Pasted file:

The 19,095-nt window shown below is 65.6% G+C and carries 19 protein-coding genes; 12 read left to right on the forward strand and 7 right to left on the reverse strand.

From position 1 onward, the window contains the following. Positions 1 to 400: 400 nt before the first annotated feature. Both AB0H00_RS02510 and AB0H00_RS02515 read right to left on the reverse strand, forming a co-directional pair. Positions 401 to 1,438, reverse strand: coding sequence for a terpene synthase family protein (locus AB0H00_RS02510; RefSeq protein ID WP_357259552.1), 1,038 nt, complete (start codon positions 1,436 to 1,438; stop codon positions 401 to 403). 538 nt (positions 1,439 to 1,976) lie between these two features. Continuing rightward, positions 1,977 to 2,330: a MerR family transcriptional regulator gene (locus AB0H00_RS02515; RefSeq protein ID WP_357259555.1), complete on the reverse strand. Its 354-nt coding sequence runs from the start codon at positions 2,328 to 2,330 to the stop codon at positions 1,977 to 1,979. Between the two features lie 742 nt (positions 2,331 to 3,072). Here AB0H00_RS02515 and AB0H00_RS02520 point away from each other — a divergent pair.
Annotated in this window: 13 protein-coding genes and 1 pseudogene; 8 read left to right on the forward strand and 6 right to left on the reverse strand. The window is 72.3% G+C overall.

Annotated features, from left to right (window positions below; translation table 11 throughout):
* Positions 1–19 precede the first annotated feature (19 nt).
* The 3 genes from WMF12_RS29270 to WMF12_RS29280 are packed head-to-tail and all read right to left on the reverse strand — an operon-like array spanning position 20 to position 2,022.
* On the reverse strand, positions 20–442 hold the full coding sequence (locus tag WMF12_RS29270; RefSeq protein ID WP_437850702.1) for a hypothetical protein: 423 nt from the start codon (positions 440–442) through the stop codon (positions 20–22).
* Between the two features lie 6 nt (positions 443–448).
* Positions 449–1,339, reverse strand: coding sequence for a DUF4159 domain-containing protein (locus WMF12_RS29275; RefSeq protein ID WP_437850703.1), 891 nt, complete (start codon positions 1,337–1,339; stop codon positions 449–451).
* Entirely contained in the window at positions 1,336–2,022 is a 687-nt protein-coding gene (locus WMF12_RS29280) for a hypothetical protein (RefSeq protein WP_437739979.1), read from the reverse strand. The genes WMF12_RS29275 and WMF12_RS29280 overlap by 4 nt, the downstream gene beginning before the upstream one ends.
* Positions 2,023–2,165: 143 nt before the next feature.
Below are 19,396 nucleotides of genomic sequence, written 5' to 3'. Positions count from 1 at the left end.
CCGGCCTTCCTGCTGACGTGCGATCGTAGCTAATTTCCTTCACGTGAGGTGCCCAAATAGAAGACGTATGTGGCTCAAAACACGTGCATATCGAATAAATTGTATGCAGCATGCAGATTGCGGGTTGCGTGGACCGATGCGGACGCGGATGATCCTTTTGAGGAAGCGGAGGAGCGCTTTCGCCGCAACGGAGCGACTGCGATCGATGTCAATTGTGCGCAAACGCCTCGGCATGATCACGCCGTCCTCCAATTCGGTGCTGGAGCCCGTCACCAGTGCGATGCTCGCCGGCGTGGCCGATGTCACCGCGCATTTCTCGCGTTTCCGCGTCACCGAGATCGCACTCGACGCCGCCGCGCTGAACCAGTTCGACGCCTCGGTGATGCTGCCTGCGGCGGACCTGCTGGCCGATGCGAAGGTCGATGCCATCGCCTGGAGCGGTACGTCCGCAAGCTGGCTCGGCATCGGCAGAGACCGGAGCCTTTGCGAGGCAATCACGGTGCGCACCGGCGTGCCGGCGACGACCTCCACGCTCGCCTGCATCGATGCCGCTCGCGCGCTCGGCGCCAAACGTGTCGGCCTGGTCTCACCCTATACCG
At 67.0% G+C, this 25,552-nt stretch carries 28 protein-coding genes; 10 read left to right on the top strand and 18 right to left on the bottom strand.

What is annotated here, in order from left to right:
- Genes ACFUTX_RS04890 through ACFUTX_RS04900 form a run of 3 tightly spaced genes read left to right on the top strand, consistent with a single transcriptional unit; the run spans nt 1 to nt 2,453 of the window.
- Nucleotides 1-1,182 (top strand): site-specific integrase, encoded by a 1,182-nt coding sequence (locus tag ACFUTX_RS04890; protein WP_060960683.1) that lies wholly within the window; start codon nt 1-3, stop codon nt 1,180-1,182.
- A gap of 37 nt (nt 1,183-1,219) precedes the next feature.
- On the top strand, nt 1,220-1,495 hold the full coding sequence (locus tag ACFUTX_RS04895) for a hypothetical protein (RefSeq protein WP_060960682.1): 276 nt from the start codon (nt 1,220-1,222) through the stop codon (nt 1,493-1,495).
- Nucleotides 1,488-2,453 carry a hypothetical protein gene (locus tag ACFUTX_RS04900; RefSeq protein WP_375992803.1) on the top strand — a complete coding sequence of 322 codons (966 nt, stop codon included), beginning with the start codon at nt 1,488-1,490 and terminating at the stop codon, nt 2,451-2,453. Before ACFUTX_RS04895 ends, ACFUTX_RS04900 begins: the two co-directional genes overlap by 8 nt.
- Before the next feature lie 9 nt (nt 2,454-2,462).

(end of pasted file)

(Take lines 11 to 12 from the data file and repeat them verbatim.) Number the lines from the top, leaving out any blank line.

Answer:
* Positions 2,023–2,165: 143 nt before the next feature.
Below are 19,396 nucleotides of genomic sequence, written 5' to 3'. Positions count from 1 at the left end.